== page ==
{
  ar & a.legs_;
  ar & a.name_;
}

void save()
{
  text_oarchive oa{ss};
  animal a{4, "cat"};
  oa << a;
}

void load()
{
  text_iarchive ia{ss};
  animal a;
  ia >> a;
  std::cout << a.legs() << '\n';
  std::cout << a.name() << '\n';
}

int main()
{
  save();
  load();
}

Example 64.6 extends the class animal by adding name_, a member variable of type std::string. In order to serialize this member variable, the header file boost/serialization/string.hpp must be included to provide the appropriate free-standing function serialize().

As mentioned before, Boost.Serialization defines serialize() functions for many classes from the standard library. These functions are defined in header files that carry the same name as the corresponding header files from the standard. So, to serialize objects of type std::string, include the header file boost/serialization/string.hpp and to serialize objects of type std::vector, include the header file boost/serialization/vector.hpp. It is fairly obvious which header file to include.

One parameter of serialize() that has been ignored so far is version. This parameter helps make archives backward compatible. Example 64.7 can load an archive that was created by Example 64.5. The version of the class animal in Example 64.5 did not contain a name. Example 64.7 checks the version number when loading an archive and only accesses the name if the version is greater than 0. This allows it to handle an older archive that was created without name.

Example 64.7. Backward compatibility with version numbers
#include <boost/archive/text_oarchive.hpp>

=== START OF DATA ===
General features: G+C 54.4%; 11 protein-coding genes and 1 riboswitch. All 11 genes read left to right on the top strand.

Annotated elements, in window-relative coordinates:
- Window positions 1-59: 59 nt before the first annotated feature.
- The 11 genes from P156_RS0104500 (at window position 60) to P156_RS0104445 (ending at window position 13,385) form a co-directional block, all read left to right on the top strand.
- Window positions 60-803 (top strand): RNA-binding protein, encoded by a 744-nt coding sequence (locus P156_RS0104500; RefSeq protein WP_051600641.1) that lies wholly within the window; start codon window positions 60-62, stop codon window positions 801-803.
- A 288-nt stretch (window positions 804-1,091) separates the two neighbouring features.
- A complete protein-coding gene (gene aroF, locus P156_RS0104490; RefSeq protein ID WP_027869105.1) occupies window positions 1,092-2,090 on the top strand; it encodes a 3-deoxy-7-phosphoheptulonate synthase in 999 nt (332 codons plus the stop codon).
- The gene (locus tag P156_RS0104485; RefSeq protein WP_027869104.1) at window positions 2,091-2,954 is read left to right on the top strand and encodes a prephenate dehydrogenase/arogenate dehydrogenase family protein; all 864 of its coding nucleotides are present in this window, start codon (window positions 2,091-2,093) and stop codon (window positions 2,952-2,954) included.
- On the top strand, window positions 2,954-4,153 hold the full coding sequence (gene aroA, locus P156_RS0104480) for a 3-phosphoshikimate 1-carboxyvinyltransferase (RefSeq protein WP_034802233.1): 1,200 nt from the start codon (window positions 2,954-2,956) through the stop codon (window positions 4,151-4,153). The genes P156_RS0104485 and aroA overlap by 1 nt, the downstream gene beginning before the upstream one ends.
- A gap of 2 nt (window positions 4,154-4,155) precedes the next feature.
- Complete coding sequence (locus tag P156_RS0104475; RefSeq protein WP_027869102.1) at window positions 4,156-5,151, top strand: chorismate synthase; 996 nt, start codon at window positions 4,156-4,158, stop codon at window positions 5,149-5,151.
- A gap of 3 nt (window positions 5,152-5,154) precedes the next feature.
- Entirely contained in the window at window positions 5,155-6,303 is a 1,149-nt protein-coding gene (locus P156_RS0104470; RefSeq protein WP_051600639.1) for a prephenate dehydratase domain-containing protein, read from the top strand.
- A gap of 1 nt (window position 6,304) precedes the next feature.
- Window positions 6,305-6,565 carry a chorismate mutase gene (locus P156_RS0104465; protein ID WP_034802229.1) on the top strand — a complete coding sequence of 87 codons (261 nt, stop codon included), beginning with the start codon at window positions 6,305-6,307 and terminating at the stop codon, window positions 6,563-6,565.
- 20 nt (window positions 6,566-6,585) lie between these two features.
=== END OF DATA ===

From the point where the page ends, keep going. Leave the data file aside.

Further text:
#include <boost/archive/text_iarchive.hpp>
#include <boost/serialization/string.hpp>
#include <iostream>
#include <sstream>
#include <string>
#include <utility>

using namespace boost::archive;

std::stringstream ss;

class animal
{
public:
  animal() = default;
  animal(int legs, std::string name) :
    legs_{legs}, name_{std::move(name)} {}
  int legs() const { return legs_; }
  const std::string &name() const { return name_; }

private:
  friend class boost::serialization::access;

  template <typename Archive>
  friend void serialize(Archive &ar, animal &a, const unsigned int version);

  int legs_;
  std::string name_;
};

template <typename Archive>
void serialize(Archive &ar, animal &a, const unsigned int version)
{
  ar & a.legs_;
  if (version > 0)
    ar & a.name_;
}

BOOST_CLASS_VERSION(animal, 1)

void save()
{
  text_oarchive oa{ss};
  animal a{4, "cat"};
  oa << a;
}

void load()
{
  text_iarchive ia{ss};
  animal a;
  ia >> a;
  std::cout << a.legs() << '\n';
  std::cout << a.name() << '\n';
}

int main()
{
  save();
  load();
}

The macro BOOST_CLASS_VERSION assigns a version number to a class. The version number for the class animal in Example 64.7 is 1. If BOOST_CLASS_VERSION is not used, the version number is 0 by default.

The version number is stored in the archive and is part of it. While the version number specified for a particular class via the BOOST_CLASS_VERSION macro is used during serialization, the parameter version of serialize() is set to the value stored in the archive when restoring. If the new version of animal accesses an archive containing an object serialized with the old version, the member variable name_ would not be restored because the old version did not have such a member variable.